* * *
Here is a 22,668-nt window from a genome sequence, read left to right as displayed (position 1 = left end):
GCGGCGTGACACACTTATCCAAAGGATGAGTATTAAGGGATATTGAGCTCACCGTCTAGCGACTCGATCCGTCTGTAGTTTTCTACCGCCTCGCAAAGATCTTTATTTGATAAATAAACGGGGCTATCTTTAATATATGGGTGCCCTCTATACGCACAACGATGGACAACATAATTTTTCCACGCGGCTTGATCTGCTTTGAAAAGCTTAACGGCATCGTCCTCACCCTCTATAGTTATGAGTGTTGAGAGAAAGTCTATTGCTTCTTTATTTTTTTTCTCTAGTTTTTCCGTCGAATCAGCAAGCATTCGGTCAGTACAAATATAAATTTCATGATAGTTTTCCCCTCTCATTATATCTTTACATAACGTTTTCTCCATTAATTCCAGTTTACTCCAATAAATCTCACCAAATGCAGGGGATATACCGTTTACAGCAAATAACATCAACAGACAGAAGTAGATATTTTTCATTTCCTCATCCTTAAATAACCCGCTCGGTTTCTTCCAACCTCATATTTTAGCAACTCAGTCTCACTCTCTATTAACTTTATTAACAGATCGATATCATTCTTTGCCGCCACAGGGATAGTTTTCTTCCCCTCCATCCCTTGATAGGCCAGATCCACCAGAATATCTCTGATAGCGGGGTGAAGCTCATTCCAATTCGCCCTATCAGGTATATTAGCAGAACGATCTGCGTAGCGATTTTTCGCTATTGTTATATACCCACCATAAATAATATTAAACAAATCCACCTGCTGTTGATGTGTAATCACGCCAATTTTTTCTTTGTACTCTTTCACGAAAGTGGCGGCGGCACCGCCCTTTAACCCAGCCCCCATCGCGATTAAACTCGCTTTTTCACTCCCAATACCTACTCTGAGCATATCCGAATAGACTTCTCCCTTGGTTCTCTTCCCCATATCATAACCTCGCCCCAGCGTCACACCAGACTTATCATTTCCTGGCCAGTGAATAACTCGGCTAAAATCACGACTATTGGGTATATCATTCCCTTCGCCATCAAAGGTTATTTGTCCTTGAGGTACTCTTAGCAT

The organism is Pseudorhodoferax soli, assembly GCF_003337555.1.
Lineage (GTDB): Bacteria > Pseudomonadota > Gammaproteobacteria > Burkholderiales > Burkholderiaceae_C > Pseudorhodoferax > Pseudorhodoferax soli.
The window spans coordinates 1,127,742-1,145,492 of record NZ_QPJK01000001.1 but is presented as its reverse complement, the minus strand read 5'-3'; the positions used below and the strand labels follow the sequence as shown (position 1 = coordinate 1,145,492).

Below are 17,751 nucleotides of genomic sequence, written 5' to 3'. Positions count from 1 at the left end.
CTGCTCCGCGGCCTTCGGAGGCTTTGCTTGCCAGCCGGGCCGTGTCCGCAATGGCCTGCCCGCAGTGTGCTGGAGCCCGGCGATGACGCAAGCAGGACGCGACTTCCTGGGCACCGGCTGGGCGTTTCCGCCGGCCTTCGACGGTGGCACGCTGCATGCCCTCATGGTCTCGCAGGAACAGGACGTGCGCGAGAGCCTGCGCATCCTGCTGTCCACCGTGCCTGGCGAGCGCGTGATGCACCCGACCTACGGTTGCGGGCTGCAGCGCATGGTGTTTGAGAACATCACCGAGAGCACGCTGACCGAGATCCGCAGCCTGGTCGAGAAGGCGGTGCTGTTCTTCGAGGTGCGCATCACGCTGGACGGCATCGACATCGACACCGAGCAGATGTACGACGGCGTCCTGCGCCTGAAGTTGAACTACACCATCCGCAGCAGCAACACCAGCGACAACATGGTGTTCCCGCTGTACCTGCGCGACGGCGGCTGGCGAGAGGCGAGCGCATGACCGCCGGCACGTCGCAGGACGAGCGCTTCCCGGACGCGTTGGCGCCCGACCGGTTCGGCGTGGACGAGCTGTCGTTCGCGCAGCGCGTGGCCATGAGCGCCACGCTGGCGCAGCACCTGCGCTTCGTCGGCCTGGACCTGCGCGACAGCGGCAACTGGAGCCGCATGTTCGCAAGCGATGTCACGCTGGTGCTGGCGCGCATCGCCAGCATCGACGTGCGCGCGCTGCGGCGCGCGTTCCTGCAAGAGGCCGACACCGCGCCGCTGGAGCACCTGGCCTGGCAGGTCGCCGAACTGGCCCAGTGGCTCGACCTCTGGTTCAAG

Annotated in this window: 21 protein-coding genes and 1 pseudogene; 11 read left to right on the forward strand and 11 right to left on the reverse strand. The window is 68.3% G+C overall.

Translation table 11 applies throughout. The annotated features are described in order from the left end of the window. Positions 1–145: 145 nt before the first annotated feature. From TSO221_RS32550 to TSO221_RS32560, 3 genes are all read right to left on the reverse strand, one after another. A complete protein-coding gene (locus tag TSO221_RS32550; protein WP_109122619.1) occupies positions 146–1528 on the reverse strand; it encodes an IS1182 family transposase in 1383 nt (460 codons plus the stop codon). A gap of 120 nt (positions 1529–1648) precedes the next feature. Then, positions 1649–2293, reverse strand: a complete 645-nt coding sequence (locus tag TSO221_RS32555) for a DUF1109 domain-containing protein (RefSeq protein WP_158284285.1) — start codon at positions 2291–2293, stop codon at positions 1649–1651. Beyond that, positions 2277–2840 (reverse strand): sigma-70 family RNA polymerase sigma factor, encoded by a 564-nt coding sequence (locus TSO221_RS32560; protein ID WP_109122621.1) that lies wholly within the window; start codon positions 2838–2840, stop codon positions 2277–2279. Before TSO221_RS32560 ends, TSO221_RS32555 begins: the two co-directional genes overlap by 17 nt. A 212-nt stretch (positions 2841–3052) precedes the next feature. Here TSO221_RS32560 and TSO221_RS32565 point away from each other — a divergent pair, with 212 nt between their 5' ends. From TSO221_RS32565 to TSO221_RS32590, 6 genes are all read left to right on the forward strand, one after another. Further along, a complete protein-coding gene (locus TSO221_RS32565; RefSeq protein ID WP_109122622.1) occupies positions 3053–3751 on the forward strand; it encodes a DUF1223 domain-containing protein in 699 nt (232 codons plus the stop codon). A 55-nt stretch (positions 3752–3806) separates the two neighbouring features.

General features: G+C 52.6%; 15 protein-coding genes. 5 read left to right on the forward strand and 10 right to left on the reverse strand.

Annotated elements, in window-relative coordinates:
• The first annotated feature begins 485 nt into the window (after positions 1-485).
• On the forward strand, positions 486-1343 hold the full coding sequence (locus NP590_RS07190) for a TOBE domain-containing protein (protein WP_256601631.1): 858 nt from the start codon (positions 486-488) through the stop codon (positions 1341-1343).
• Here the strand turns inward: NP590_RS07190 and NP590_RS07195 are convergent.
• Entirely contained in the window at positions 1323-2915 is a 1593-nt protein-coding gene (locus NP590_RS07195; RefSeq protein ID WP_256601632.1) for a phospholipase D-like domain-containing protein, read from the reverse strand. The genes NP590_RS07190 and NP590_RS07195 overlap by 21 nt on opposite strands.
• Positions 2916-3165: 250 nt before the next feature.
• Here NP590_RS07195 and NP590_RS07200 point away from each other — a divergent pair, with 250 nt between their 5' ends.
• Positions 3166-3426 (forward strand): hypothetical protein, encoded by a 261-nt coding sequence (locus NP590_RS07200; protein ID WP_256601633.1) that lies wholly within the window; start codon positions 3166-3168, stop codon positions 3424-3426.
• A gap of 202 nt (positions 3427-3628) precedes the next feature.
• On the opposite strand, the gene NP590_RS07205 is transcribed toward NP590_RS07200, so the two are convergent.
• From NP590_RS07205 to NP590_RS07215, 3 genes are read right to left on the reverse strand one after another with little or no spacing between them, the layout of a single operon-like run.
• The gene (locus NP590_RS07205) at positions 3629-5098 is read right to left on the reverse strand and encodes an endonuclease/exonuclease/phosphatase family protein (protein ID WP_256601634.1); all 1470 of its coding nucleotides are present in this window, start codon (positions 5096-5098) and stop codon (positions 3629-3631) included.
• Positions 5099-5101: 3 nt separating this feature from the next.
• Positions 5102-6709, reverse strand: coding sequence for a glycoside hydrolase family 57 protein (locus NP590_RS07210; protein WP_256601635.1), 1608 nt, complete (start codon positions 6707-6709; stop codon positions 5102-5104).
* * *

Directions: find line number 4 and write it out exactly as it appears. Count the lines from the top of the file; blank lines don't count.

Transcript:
Lineage (GTDB): Bacteria > Pseudomonadota > Gammaproteobacteria > Burkholderiales > Burkholderiaceae_C > Pseudorhodoferax > Pseudorhodoferax soli.